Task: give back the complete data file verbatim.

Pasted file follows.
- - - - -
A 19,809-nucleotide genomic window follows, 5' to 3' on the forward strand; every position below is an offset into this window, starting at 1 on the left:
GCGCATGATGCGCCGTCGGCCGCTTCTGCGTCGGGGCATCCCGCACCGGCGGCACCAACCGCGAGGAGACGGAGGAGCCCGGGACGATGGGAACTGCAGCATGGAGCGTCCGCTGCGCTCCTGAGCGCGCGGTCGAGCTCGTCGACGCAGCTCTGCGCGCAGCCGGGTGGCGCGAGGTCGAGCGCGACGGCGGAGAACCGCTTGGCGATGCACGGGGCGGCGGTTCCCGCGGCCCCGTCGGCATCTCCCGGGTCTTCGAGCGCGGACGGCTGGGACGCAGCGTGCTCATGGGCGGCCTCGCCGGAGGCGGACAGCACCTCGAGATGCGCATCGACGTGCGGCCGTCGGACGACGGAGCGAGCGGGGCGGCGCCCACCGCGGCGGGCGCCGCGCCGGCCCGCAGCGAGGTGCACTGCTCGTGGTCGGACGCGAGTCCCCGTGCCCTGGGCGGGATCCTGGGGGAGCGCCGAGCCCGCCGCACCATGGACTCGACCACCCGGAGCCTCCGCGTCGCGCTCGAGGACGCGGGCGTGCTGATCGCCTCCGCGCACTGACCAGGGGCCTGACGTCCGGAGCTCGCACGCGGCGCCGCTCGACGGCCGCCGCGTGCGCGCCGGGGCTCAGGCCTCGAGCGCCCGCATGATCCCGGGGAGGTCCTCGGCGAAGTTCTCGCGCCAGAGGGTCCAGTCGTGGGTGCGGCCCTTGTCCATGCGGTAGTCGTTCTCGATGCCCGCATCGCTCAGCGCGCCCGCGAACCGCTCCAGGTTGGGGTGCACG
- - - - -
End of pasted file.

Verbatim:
A 19,809-nucleotide genomic window follows, 5' to 3' on the forward strand; every position below is an offset into this window, starting at 1 on the left:
GCGCATGATGCGCCGTCGGCCGCTTCTGCGTCGGGGCATCCCGCACCGGCGGCACCAACCGCGAGGAGACGGAGGAGCCCGGGACGATGGGAACTGCAGCATGGAGCGTCCGCTGCGCTCCTGAGCGCGCGGTCGAGCTCGTCGACGCAGCTCTGCGCGCAGCCGGGTGGCGCGAGGTCGAGCGCGACGGCGGAGAACCGCTTGGCGATGCACGGGGCGGCGGTTCCCGCGGCCCCGTCGGCATCTCCCGGGTCTTCGAGCGCGGACGGCTGGGACGCAGCGTGCTCATGGGCGGCCTCGCCGGAGGCGGACAGCACCTCGAGATGCGCATCGACGTGCGGCCGTCGGACGACGGAGCGAGCGGGGCGGCGCCCACCGCGGCGGGCGCCGCGCCGGCCCGCAGCGAGGTGCACTGCTCGTGGTCGGACGCGAGTCCCCGTGCCCTGGGCGGGATCCTGGGGGAGCGCCGAGCCCGCCGCACCATGGACTCGACCACCCGGAGCCTCCGCGTCGCGCTCGAGGACGCGGGCGTGCTGATCGCCTCCGCGCACTGACCAGGGGCCTGACGTCCGGAGCTCGCACGCGGCGCCGCTCGACGGCCGCCGCGTGCGCGCCGGGGCTCAGGCCTCGAGCGCCCGCATGATCCCGGGGAGGTCCTCGGCGAAGTTCTCGCGCCAGAGGGTCCAGTCGTGGGTGCGGCCCTTGTCCATGCGGTAGTCGTTCTCGATGCCCGCATCGCTCAGCGCGCCCGCGAACCGCTCCAGGTTGGGGTGCACG